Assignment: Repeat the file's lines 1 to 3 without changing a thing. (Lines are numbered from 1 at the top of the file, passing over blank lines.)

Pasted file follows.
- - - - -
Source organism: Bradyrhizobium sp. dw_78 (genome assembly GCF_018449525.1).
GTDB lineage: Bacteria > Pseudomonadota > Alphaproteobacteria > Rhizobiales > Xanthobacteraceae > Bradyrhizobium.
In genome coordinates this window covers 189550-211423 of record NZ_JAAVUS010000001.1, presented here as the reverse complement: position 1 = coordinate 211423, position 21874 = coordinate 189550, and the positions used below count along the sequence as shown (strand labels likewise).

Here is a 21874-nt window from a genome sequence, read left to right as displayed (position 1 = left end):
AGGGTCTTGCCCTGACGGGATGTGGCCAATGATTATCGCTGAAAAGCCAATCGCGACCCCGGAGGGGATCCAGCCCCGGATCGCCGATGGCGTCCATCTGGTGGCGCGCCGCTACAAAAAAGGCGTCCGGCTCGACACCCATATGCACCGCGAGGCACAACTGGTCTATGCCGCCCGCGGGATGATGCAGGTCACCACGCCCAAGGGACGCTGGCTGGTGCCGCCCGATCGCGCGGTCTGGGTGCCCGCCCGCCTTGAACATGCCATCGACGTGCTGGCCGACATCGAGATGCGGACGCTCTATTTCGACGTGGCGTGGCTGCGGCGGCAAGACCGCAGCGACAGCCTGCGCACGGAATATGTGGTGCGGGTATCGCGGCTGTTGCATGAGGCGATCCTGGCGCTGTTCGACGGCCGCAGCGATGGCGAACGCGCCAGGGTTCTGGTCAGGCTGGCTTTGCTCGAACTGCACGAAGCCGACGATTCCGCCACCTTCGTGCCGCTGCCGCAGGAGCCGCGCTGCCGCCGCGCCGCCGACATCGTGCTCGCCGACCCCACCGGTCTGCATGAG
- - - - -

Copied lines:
Source organism: Bradyrhizobium sp. dw_78 (genome assembly GCF_018449525.1).
GTDB lineage: Bacteria > Pseudomonadota > Alphaproteobacteria > Rhizobiales > Xanthobacteraceae > Bradyrhizobium.
In genome coordinates this window covers 189550-211423 of record NZ_JAAVUS010000001.1, presented here as the reverse complement: position 1 = coordinate 211423, position 21874 = coordinate 189550, and the positions used below count along the sequence as shown (strand labels likewise).